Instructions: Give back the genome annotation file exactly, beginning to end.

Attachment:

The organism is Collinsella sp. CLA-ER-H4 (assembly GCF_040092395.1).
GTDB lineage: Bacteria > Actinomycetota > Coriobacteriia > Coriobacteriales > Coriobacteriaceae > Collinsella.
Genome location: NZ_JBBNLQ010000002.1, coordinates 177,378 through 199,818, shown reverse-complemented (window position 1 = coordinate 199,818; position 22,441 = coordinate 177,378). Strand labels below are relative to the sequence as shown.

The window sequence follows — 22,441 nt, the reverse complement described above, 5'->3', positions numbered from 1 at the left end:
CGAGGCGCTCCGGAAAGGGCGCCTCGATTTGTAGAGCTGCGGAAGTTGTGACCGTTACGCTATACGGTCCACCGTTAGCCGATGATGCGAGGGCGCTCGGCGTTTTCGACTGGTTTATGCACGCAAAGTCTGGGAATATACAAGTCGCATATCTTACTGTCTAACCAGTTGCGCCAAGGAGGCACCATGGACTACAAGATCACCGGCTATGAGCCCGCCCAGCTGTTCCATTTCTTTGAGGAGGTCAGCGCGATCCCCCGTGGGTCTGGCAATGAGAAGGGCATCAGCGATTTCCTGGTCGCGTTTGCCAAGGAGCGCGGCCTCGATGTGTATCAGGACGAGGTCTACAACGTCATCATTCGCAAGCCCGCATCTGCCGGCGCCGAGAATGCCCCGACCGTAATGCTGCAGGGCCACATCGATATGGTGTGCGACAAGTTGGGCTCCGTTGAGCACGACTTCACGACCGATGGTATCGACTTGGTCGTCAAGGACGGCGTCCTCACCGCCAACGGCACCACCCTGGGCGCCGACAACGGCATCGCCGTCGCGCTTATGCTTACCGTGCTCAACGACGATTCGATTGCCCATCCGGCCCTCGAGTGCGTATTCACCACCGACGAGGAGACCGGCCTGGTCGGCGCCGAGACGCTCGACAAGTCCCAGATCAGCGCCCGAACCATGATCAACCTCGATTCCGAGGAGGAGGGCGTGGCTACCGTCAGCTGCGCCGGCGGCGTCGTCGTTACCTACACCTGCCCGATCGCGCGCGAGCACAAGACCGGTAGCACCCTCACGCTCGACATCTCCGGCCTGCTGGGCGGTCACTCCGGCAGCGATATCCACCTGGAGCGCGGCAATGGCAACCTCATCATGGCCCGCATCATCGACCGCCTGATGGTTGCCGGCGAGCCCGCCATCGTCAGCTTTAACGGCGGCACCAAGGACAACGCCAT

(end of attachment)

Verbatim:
The organism is Collinsella sp. CLA-ER-H4 (assembly GCF_040092395.1).
GTDB lineage: Bacteria > Actinomycetota > Coriobacteriia > Coriobacteriales > Coriobacteriaceae > Collinsella.
Genome location: NZ_JBBNLQ010000002.1, coordinates 177,378 through 199,818, shown reverse-complemented (window position 1 = coordinate 199,818; position 22,441 = coordinate 177,378). Strand labels below are relative to the sequence as shown.

The window sequence follows — 22,441 nt, the reverse complement described above, 5'->3', positions numbered from 1 at the left end:
CGAGGCGCTCCGGAAAGGGCGCCTCGATTTGTAGAGCTGCGGAAGTTGTGACCGTTACGCTATACGGTCCACCGTTAGCCGATGATGCGAGGGCGCTCGGCGTTTTCGACTGGTTTATGCACGCAAAGTCTGGGAATATACAAGTCGCATATCTTACTGTCTAACCAGTTGCGCCAAGGAGGCACCATGGACTACAAGATCACCGGCTATGAGCCCGCCCAGCTGTTCCATTTCTTTGAGGAGGTCAGCGCGATCCCCCGTGGGTCTGGCAATGAGAAGGGCATCAGCGATTTCCTGGTCGCGTTTGCCAAGGAGCGCGGCCTCGATGTGTATCAGGACGAGGTCTACAACGTCATCATTCGCAAGCCCGCATCTGCCGGCGCCGAGAATGCCCCGACCGTAATGCTGCAGGGCCACATCGATATGGTGTGCGACAAGTTGGGCTCCGTTGAGCACGACTTCACGACCGATGGTATCGACTTGGTCGTCAAGGACGGCGTCCTCACCGCCAACGGCACCACCCTGGGCGCCGACAACGGCATCGCCGTCGCGCTTATGCTTACCGTGCTCAACGACGATTCGATTGCCCATCCGGCCCTCGAGTGCGTATTCACCACCGACGAGGAGACCGGCCTGGTCGGCGCCGAGACGCTCGACAAGTCCCAGATCAGCGCCCGAACCATGATCAACCTCGATTCCGAGGAGGAGGGCGTGGCTACCGTCAGCTGCGCCGGCGGCGTCGTCGTTACCTACACCTGCCCGATCGCGCGCGAGCACAAGACCGGTAGCACCCTCACGCTCGACATCTCCGGCCTGCTGGGCGGTCACTCCGGCAGCGATATCCACCTGGAGCGCGGCAATGGCAACCTCATCATGGCCCGCATCATCGACCGCCTGATGGTTGCCGGCGAGCCCGCCATCGTCAGCTTTAACGGCGGCACCAAGGACAACGCCAT